Creamy and smooth with sweet chocolately flavor
This is probably one of the best lip balm recipes I’ve created. Incredibly simple to make, it tastes of vanilla and chocolately cocoa butter and leaves your lips feeling soft and shiny.
The project only needs about a half hour of your time and a few gorgeous, natural ingredients – convenient links to order what you need online are provided below. The recipe will make you up to 10 tubes of lip balm or five of the little pots. Enough to treat yourself and your friends.
Lip Balms are a crafty combo of solid & liquid oils
One of the easiest beauty products you can make is lip balm and I should know since I make thousands of them as part of my business. Lip balms are a combination of liquid and solid oils that when melted together will create a product that is softer than the hard oils used and harder than the liquid oils. The ratio of these is what is you play with to get the right consistency.
When you get those right then you can add aroma, colour, and antioxidants (like Vitamin E) to make the product taste and look nicer.
Vanilla Cocoa Lip Balm
makes approx 10 lip balm tubes (4.5ml) or 5 pots (10ml)
The recipe below is measured by weight and if you want to be exact please use a digital kitchen scale – I highly recommended these for those who wish to make any kind of beauty product.
Otherwise, you can probably eyeball this recipe by using 1 part beeswax, 2 parts cocoa butter, and 3 parts sweet almond oil*. Also, the links to ingredients below will provide a lot more than you will need for a single batch. However, they’re the smallest and best-value amounts that I could find on Amazon for you.
- 7g (0.25oz) Beeswax
- 15g (0.53oz) Cocoa Butter
- 30g (1.06oz) Sweet Almond oil*
- 10 drops Vanilla Flavor oil (optional)**
- 8 drops of Vitamin E oil
- Lip Balm tubes (recipe makes 10)
- Plastic lip balm pots (recipe makes 5)
- Aluminium lip balm pots (recipe makes 3-4)
* If you have an allergy to almonds use another light liquid oil like grapeseed oil or sunflower oil. Also, I opted to infuse my oil with chamomile flowers which is entirely optional for this recipe. Chamomile has natural anti-inflammatory and antibacterial properties which make it great for damaged skin (think sunburn, chapped lips, or recovering from cold sores). To create an oil infusion visit this page for more info. In this recipe I cold-oil-infused 120g of sweet almond oil with 2 teaspoons of dried chamomile flowers.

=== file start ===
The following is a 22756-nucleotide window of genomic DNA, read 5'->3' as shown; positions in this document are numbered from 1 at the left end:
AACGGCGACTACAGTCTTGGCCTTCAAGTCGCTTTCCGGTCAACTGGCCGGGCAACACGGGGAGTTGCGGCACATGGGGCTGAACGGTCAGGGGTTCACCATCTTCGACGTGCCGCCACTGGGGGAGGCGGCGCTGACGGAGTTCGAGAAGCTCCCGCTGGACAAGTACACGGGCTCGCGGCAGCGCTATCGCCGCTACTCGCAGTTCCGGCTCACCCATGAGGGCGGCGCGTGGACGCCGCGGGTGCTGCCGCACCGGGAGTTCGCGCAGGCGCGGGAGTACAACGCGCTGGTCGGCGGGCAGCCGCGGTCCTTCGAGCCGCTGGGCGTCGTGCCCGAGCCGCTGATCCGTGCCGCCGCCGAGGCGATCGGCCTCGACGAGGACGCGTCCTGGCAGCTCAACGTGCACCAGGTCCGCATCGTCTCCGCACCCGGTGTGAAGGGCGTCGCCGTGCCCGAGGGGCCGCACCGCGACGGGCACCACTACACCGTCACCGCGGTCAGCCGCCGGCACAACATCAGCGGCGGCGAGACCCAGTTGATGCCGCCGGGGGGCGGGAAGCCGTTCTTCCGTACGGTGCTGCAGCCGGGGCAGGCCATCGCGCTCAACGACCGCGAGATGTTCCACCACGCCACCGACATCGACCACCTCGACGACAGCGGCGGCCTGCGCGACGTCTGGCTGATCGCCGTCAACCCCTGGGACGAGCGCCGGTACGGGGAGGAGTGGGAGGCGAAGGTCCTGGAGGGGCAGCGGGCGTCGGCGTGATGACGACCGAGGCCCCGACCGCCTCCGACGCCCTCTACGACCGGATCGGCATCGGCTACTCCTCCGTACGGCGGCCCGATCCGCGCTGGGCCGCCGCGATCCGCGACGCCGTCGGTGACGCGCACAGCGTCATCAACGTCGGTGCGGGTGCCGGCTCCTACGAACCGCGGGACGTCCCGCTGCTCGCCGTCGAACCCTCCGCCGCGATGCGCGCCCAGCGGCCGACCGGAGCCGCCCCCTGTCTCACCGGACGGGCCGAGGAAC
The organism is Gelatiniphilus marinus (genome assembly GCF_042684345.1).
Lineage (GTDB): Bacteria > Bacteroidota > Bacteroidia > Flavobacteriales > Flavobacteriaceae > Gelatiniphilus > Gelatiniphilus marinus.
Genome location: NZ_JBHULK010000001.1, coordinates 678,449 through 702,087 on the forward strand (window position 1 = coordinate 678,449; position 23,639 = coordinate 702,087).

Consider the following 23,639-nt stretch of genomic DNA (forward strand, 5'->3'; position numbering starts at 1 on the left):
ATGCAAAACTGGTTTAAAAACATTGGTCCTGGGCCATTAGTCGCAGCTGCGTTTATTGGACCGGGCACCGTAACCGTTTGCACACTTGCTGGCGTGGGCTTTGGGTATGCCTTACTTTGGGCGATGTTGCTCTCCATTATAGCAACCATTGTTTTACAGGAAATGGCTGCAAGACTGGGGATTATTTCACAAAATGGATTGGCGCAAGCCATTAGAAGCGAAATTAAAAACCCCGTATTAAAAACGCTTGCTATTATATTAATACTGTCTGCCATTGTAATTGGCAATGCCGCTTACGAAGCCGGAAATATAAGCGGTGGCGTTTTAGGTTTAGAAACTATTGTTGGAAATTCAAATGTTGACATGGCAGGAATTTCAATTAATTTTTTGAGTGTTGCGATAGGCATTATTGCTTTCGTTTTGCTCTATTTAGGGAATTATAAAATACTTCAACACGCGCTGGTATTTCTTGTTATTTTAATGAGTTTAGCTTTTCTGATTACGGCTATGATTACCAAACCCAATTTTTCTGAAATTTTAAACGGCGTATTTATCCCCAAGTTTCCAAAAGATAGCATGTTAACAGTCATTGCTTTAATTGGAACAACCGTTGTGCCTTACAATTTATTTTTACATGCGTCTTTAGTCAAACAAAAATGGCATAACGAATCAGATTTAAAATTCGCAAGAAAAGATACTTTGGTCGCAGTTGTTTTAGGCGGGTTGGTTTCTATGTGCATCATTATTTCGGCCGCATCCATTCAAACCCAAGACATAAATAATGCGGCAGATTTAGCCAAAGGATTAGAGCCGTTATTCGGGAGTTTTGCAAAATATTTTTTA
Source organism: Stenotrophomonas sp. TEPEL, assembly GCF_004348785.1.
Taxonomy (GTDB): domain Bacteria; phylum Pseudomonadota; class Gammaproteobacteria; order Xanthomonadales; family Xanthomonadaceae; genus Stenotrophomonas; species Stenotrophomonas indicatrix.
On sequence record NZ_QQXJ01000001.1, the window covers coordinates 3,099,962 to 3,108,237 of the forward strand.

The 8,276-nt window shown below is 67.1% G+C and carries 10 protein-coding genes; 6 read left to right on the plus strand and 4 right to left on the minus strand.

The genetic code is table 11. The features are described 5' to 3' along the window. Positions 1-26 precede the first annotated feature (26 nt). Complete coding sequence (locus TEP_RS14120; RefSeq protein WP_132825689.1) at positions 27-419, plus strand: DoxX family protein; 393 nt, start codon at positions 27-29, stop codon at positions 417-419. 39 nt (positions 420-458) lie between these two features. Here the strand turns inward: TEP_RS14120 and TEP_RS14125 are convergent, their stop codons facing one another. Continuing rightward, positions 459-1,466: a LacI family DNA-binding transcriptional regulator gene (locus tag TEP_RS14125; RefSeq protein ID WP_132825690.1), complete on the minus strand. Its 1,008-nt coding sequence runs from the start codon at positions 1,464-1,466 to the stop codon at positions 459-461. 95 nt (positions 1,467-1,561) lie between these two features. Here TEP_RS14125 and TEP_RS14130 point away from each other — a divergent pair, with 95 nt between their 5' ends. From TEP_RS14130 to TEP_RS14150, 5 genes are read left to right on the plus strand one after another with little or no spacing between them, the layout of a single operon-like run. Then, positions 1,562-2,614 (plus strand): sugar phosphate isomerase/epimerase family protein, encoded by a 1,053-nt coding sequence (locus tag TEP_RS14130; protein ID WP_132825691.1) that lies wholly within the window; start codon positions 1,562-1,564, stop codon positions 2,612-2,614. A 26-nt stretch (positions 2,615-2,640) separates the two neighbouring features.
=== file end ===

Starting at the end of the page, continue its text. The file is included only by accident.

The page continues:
** Do not use vanilla flavoring meant for cooking. It’s water based and will just separate in your recipe. Oil and water don’t mix!
Step 1: Melt the oils
Place the beeswax, cocoa butter, and sweet almond oil into a a small pan – if you have one with a sauce-pouring spout then even better. Melt the oils completely using the double-boiler method: float the pan with oils inside a pan filled with boiling water. This insures that the oils melt evenly but don’t get too hot.
Step 2: Pouring & cooling
Add the flavor oil (optional) and vitamin e oil and stir well. When I make lip balms I use a bamboo skewer to mix since it doesn’t pick up too much of the oil. Put a cold spoon in the oil and a lot of the lip balm will ‘stick’ to it when you take the spoon out.
When mixed thoroughly, pour the oil into the lip balm containers which should be sterile when they arrive from the supplier. Shea butter has a tendency to go a bit grainy if it’s not cooled quickly. I’d advise popping your lip balms in the freezer, without the lids on, for at least 30 minutes if not an hour. Take them out after this time to let them come up to room temperature.
If you cool these lip balms at room temperature they’ll be perfectly fine to use. There’s just a chance that the lip balm will feel a little gritty when you first rub it on. Within literally a couple of seconds it will melt and feel smooth though.
If cooling at room temperature, leave them on on the counter with the lids off. They’ll cool and harden within an hour or two.
Step 4: Lid & label
When the lip balms are at room temperature you can put the lids on. If you put them on before then, you could get condensation under the lids and you don’t want that. Moisture can affect shelf-life and cause the lip balms to go rancid.
Label the tubes by wrapping paper around them and gluing/taping. A handwritten label makes it even more personal.
The lip balms should be used by the nearest expiry date of the ingredients you use. Generally 1-2 years.